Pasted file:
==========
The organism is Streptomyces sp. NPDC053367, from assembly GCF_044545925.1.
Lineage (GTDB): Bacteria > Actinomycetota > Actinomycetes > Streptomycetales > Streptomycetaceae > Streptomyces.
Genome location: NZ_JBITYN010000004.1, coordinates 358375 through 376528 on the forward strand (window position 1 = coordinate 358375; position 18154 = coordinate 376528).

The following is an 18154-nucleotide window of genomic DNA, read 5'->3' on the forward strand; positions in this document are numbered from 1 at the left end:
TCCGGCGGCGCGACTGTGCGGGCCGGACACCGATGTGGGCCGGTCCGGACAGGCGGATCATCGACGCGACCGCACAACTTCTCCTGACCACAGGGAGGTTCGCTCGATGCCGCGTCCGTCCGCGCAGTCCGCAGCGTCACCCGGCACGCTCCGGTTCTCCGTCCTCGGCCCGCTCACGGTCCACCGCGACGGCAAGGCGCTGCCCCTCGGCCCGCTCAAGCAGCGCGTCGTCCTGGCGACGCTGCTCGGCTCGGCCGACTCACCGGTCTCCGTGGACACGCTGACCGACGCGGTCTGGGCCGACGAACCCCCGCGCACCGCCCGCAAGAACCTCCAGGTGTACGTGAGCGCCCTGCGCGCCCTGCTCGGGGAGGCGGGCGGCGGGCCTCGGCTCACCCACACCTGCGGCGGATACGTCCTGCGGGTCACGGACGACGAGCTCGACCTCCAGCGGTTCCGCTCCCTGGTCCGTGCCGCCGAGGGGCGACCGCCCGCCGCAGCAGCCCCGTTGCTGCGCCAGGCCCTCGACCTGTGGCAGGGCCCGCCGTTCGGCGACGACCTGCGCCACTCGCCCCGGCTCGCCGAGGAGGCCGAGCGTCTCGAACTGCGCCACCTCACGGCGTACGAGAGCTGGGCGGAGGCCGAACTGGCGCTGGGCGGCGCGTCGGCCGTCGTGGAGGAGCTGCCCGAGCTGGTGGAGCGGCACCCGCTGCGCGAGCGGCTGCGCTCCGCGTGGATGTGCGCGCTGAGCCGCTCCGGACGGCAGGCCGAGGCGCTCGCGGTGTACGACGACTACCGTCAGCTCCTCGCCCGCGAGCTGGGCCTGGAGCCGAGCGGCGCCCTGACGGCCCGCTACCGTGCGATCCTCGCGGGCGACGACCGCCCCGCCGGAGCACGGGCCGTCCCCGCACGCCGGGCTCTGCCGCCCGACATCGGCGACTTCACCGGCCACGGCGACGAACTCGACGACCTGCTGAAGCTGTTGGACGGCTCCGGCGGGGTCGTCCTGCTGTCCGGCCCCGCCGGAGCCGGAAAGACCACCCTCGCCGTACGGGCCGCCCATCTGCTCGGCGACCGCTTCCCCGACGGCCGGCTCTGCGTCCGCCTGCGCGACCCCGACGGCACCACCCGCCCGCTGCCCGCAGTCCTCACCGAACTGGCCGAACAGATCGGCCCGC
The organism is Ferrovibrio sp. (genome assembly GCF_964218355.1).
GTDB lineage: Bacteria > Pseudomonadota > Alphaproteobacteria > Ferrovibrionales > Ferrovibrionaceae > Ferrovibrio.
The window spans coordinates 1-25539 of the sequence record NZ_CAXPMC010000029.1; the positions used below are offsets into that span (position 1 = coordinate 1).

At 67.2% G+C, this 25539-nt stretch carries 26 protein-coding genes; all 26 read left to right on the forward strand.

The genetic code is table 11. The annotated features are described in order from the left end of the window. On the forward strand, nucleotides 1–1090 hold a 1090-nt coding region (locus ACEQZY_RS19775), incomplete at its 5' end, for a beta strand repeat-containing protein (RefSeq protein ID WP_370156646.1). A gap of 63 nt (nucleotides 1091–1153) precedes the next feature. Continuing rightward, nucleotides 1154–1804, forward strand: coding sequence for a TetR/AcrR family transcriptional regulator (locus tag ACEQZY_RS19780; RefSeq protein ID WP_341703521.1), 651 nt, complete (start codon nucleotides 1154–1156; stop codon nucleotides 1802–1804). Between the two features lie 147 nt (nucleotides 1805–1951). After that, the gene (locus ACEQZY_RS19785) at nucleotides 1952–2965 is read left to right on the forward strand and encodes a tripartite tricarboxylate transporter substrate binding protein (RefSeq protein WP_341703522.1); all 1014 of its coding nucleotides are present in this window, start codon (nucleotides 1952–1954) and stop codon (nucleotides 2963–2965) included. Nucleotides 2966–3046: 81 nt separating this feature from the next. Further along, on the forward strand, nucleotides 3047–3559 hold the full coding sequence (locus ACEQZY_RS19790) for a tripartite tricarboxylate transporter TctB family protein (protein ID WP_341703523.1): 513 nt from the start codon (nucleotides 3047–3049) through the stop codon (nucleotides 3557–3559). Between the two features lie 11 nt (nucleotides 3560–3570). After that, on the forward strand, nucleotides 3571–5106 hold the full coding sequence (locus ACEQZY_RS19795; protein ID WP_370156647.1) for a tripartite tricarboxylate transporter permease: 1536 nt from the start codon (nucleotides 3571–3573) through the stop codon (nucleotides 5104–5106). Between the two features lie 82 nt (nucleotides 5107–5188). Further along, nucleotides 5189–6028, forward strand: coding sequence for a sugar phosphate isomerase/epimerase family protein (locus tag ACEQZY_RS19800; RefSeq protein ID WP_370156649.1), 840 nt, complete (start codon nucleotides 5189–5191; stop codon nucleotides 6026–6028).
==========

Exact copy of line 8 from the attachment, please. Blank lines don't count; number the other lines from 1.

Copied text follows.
The window spans coordinates 1-25539 of the sequence record NZ_CAXPMC010000029.1; the positions used below are offsets into that span (position 1 = coordinate 1).